British Columbian politics is one of the great victims of the modern Canadian attention span, existing, as it does, in that awkward space between the theoretically important and justifiably ignorable.
As the country’s third-biggest province housing around 14% of the national population, what happens here would seem to bear some relevance to our larger national story. Yet few of Canada’s mostly eastern-based political reporters are functionally literate in BC issues, and the province lacks a familiar set of narratives, characters, and stereotypes of the sort that can be used to get a handle on the political cultures of smaller places like Alberta and Saskatchewan.
Yet if next week’s BC election goes largely ignored in greater Canada, British Columbians shouldn’t get too miffed. Regardless of what outcome occurs, the consequences seem destined to be minor, though a few angles may still prove worth watching.
Can the NDP get elected?
If the BC NDP is put back in power after a 16-year-hiatus, the story will be dog-bites-man. The party is widely expected to win, and not for particularly exciting reasons. By wide margins voters simply say the ruling Liberals, first elected in 2001, have been in power too long, and it’s time for a change.
They are not being unseated as punishment for any particularly enormous or galling scandal — critics can point to a handful of fairly complicated minor ones mostly revolving around bureaucratic mismanagement — and when they are blamed for governing the province badly, Liberal badness is mostly measured on issues which they could never realistically be expected to handle better than the NDP — namely, managing relations with a host of NDP-aligned public sector unions. More than anything else, they are simply a worn-out party drained of ideas and energy, run by a worn-out premier, Christy Clark, whom British Columbians have long found deeply unlikable on a visceral, personal level.
If the NDP gets in, they will deserve polite, modest credit for running a reasonable campaign based on their largely unknown leader’s agreeable personality and simple, mildly populist message. John Horgan, who once told me he considers socialism an “outdated philosophy,” has been no screaming Bernie Sanders on the stump, yet has still tirelessly hammered Premier Clark as a haughty tool of the rich. At a time when many British Columbians have grown resentful of skyrocketing real estate prices, $5,000-a-plate political fundraisers, and the general unaffordability of daily life, the notion that it’s time for a government that “works for you” — Horgan’s catchphrase — has more resonance then one might expect from such standard boilerplate.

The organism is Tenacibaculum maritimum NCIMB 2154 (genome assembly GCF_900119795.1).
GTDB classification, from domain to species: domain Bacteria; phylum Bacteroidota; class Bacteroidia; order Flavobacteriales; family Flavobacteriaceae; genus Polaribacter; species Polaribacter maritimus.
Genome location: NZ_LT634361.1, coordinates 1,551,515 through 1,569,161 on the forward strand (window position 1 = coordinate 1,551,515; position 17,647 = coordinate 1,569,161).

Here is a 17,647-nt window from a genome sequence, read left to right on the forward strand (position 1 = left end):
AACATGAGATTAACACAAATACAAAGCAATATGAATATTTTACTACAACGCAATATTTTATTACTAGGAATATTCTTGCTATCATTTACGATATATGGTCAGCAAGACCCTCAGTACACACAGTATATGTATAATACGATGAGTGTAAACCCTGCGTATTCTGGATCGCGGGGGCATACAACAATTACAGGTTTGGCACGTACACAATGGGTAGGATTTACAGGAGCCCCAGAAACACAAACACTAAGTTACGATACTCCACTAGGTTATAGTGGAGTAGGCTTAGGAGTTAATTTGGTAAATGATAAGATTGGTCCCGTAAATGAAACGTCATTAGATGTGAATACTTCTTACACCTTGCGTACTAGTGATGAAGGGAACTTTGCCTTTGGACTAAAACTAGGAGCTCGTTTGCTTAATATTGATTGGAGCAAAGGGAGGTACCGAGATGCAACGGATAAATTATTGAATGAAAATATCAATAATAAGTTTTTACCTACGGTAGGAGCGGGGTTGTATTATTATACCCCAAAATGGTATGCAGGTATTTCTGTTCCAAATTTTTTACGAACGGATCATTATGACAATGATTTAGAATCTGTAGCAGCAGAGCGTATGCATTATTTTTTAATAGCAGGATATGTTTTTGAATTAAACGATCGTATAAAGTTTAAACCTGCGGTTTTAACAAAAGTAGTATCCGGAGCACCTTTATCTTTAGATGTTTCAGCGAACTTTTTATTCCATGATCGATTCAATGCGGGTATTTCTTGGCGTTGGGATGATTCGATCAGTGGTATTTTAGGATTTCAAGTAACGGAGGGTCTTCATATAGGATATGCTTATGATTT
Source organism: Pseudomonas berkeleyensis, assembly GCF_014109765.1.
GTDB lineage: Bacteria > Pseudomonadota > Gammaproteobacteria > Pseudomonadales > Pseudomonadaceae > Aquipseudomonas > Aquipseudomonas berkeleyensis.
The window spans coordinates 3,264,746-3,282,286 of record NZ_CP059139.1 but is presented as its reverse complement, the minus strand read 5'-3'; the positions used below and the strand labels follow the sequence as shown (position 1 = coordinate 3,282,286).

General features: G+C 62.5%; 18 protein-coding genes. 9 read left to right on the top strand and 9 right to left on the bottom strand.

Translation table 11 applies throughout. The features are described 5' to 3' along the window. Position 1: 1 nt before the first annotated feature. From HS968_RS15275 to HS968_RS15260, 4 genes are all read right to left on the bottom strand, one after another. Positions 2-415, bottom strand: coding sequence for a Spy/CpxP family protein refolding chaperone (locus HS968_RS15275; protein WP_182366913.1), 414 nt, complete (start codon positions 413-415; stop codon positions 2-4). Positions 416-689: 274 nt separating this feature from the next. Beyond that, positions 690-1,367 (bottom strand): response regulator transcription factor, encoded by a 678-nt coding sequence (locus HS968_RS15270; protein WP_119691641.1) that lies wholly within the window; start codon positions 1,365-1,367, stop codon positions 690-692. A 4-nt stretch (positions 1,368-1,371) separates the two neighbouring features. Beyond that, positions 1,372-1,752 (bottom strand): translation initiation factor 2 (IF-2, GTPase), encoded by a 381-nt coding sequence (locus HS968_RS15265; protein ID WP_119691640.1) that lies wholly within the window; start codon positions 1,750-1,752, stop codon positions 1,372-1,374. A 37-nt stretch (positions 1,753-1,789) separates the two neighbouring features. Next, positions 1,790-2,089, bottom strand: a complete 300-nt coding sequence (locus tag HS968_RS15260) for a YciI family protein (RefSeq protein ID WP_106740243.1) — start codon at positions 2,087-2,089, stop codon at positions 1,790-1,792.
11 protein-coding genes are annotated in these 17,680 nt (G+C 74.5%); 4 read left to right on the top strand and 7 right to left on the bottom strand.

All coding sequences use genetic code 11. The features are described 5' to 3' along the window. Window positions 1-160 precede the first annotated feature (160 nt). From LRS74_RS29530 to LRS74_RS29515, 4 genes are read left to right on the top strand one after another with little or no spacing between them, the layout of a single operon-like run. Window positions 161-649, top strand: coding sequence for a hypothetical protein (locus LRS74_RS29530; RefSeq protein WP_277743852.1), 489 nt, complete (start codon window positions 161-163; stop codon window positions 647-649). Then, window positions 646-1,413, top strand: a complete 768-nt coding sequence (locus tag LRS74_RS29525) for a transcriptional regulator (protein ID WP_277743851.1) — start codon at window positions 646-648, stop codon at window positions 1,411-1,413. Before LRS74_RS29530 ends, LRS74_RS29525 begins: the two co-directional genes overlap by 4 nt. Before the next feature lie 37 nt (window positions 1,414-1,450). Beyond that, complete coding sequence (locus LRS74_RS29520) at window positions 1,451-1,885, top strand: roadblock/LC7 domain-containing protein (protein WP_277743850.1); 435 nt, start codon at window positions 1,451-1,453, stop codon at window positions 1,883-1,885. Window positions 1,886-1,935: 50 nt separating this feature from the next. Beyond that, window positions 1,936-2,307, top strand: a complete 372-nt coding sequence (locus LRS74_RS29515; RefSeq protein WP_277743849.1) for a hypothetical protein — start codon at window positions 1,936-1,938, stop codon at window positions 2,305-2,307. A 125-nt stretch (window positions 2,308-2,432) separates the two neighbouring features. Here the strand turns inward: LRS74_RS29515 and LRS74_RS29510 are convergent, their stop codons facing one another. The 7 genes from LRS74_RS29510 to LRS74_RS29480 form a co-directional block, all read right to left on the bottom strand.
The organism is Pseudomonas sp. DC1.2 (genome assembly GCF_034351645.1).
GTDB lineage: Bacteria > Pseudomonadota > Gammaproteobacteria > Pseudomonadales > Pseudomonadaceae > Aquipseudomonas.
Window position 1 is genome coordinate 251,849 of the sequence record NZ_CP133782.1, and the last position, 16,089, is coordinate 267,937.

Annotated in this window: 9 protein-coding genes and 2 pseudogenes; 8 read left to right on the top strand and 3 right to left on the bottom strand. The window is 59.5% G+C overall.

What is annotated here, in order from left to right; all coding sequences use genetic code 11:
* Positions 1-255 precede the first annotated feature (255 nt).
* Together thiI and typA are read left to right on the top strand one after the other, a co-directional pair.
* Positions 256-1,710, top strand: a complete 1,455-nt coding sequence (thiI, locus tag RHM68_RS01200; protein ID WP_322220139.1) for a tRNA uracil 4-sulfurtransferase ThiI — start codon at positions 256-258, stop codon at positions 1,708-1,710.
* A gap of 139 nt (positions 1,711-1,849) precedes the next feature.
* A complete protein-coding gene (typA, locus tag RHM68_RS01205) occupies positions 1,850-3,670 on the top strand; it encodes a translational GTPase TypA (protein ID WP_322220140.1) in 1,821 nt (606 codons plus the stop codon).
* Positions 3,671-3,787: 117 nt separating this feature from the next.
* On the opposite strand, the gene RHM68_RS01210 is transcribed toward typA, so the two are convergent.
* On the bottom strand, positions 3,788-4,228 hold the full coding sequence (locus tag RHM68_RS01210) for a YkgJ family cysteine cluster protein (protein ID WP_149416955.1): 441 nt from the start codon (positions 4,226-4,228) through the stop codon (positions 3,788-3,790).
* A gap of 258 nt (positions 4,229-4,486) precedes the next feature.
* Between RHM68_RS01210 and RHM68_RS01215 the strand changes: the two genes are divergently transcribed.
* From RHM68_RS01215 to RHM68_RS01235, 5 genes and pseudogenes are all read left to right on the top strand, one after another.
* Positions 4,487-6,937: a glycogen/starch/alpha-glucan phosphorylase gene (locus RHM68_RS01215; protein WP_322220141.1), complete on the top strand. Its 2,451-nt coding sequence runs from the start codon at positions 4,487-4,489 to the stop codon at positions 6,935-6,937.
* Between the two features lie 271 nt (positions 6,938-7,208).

If the NDP cannot win, however, it will be difficult to avoid concluding that the party has a severely crippling public trust deficit that will require massive work to overcome. And should that be required, it probably won’t. Odds seem high the party will simply resign itself to hoping sixth time’s the charm.
Should we care about the Green Party yet?
For over a decade, Canada’s various Green parties have received unjustifiably sympathetic media coverage as reporters regurgitate the same “plucky-party-eyes-breakthrough” story year after year. If the Green Party of British Columbia can win more than one seat next week — that is, if they can swell beyond the riding currently held by leader Andrew Weaver, then many may assume the ancient prophecy is finally coming true. That would be a mistake.
Polls suggest any BC Green gains are likely to happen exclusively on Vancouver Island, which is already the location of both Dr. Weaver’s seat and the seat of his national counterpart, Elizabeth May. The party’s headquarters are in Victoria, where the mayor and several members of local city councils are considered Green-aligned.
In other words, if the Greens wind up representing the island with more seats in the provincial legislature it will be hard to conclude anything other than that this supposedly “national” partisan movement is simply a hyper-regional one, deftly embodying the idiosyncratic culture of the most stereotypically new-age corner of the country, but little else.
Fitting events into the national narrative
A victory for the BC NDP or Liberals, it should likewise be noted, will be similarly hard to spin into a story of much national relevance.
Mr. Mulcair may be delighted to see a second NDP provincial government take office during his tenure, but given a theoretical Premier Horgan is anticipated to soon get bogged down in disputes with Alberta’s Rachel Notley over pipelines and coal taxes (the Alberta NDP taking a much softer line on environmental issues), a BC victory won’t do much for even western Canadian social-democratic solidarity.
Similarly, though it’s conventional wisdom in certain circles that the BC Liberals are “actually” conservatives in disguise, if Premier Clark realistically represents any flavor of conservatism — and as I told the National Post recently, I don’t think she does — it’s the most extreme watered-down Michael Chong variety (Chong himself has cited her government’s carbon tax as inspiration for his own). The most logical conclusion to draw from her defeat would therefore be that watered-down conservatism isn’t popular, but given all the noisy pundits like Scott Gilmore tromping about the landscape demanding the federal Tories repent for being too right-wing, don’t expect to hear much about that.